what she thought was right and upholding the law, but what this episode shows us is how the trump administration sees dissent and how it will deal with it. in essence, you are either with us or against us. but look at this from her confirmation hearing back in 2013. the man asking the question is none other than donald trump's choice as eternal general. if the reviews the president wants to execute our unlawful should the attorney general oi’ unlawful should the attorney general or deputy attorney general say no?” believe the attorney general or deputy attorney general has an obligation to follow the law and the constitution and give independent legal advice to the president. in the last few minutes homeland security personnel have been holding a news conference to clarify what the order is and isn't. this is not, i repeat not a ban on muslims. the homeland security mission is to protect the american people,
religious liberty is one of our most fundamental and treasured values. this evening the focus was switched to donald trump's pick for the seat on the supreme court, likely to be the biggest decision of his presidency. it will be ready for him to talk about that after four days of damaging controversy over his ban. more from john sobol shortly. the president of the european council donald tusk said today that donald trump's administration has been included on a list of external threats facing the european union — along with china, russia and islamist terrorism. 0ur europe correspondent damian grammaticas is in brussels. these comments take the criticism to a new level. george, they are pretty startling. donald tusk has admittedly deliberately added that to the list. european leaders have taken a different approach to the uk. they have sat back to wait and see what donald trump brings that they are
deeply concerned. that is what donald tusk is voicing. he said they are worrying about worrying declarations from the us. i think what he means there is donald trump's support for brexit. his view other countries could follow out of the eu, his admiration for vladimir putin and doubts about nato. what donald tusk is saying here is he believes the eu needs to champion the values of staying united, that way it can rival other superpowers, but also champion the value of the alliance with the us, that that should continue. and we can speak to our north america editorjon sopel in washington. every day we speak it seems there is a new initiative and a new controversy. george, are you kidding me? we dream ofa george, are you kidding me? we dream of a day when there is only one initiative and one controversy. there seemed to be five or six a day at times. what donald trump, i think, is hoping is he is now no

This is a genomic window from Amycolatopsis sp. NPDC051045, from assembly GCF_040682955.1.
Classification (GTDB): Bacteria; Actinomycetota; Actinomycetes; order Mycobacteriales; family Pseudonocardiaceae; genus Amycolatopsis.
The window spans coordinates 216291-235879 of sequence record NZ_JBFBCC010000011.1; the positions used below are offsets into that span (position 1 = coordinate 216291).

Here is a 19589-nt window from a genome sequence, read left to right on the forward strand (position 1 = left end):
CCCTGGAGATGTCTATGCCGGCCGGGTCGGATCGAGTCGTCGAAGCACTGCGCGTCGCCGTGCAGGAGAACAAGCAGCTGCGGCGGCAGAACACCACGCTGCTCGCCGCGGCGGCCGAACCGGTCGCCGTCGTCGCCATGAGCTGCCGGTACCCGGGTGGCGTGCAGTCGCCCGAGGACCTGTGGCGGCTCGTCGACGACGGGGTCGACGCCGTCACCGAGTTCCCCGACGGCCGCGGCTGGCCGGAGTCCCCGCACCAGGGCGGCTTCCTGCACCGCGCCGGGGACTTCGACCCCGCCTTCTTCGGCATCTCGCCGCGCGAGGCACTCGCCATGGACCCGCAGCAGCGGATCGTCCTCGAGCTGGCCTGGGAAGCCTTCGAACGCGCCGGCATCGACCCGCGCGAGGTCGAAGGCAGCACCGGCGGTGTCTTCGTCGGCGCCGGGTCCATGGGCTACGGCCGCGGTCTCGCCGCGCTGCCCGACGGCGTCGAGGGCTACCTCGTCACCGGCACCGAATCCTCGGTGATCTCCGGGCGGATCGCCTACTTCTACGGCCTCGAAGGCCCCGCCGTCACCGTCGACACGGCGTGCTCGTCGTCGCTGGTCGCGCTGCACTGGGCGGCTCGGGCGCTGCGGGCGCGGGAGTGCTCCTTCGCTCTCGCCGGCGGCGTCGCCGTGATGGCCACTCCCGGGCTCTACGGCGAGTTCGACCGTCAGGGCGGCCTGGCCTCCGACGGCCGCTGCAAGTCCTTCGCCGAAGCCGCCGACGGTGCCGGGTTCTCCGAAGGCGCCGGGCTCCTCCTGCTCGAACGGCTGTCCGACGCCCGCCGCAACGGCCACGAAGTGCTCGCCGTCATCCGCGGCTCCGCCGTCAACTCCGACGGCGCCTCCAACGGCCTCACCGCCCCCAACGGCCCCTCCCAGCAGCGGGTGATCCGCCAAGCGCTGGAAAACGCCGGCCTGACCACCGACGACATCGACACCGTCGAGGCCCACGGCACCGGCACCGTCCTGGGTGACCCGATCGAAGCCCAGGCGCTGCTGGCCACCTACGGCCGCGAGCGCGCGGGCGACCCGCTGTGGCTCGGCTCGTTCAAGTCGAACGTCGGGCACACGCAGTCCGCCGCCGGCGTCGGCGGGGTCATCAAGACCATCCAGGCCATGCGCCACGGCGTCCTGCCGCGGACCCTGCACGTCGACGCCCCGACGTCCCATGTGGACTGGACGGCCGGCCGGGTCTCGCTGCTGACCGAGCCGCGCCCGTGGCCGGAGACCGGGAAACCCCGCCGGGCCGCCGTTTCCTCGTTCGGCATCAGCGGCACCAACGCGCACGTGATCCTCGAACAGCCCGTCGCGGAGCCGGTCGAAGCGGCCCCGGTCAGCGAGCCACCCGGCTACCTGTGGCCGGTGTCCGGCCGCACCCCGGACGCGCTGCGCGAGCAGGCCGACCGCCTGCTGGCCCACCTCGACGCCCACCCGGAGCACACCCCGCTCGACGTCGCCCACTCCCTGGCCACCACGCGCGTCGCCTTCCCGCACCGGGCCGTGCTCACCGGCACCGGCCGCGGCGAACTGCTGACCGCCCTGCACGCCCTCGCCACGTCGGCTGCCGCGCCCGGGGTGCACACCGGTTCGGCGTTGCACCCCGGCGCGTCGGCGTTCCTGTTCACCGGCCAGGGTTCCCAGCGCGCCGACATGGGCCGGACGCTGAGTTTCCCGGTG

longer the boss of his own private enterprise, is leading a government. government moves much more slowly than when you are the fiat chief of a private enterprise. so he is getting really frustrated at the pace with which he is able to appoint members of his cabinet, the amount of questioning there is over his executive orders, the need to consult and bring people in. all of thatis consult and bring people in. all of that is driving him mad. tonight he goes on to the supreme court. as well as being a businessman he is also the former host of the apprentice and is giving some of that washington as well. the two finalists were being told for the supreme court are being flown to washington, to see which one will be hired. thank you both. mps have begun debating whether to grant theresa may the authority to leave the eu — with the brexit secretary, david davis, warning mps not to block the government's bill. he told them they'd already passed the point of no return when the referendum was held.
the snp and the liberal democrats say they'll vote against the legislation, but with jeremy corbyn telling labour mps to support it, the government looks set to win comfortably. 0ur political editor laura kuenssberg reports. the man who has to make the argument, one of the campaigners who made it happen. why should that that the chief whip who has to get it through the house of commons. and the prime minister who will take us out of the eu, who didn't want mps to have their say like this. but here it is, the first real step to the exit. the eyes of the nation are on this chamber as we consider this bill. for many years there has been a creeping sense in the country, and not just this country, a creeping sense in the country, and notjust this country, that politicians say one thing and do another. we voted to give the people the chance to determine our future referendum, now we must honour our side of the agreement. labour's official position is to back the beginning of the legal process, article 50, but with a heavy heart.
for the labour party this is a very difficult bill. some of its mps will d efy difficult bill. some of its mps will defy the leader and vote against. when i was imploring people up and down the country to vote in the referendum and vote to remain i told them their vote really mattered. that decision was going to be made. i was not inviting them to express a view. and although we are fiercely internationalist and fiercely pro—european, we are in the labour party, above all, democrats. most mps wanted to stay in the eu, but most will now give the process the green light, yet there will be dozens green light, yet there will be d oze ns of green light, yet there will be dozens of attempts to shape the deal. this is a backward and damaging step and an act of constitutional and economic sabotage. the british people did not give this government mandate to threaten to turn our country into some tawdry, low regulation, low tax cowboy economy. this is a process
that needs to be triggered, we need to do it soon and the public of this country expect us to do it. in theory this is all mps debating, just two lines of a government bill. but here are the ideas mps want to include, all of the amendments they wa nt to include, all of the amendments they want to have to tweak or maybe even to slow down the process. but it is very unlikely that this will be stopped in its tracks. it's not so much about the outcome but occasion, and is at the start of something else? the once and future sovereign parliament of the united kingdom vote to make it sovereign again, thatis vote to make it sovereign again, that is what the people challenge you to do. i personally shall be voting with my conscience content in this vote, when we see what unfolds here after as we leave the european union. i hope the consciences of other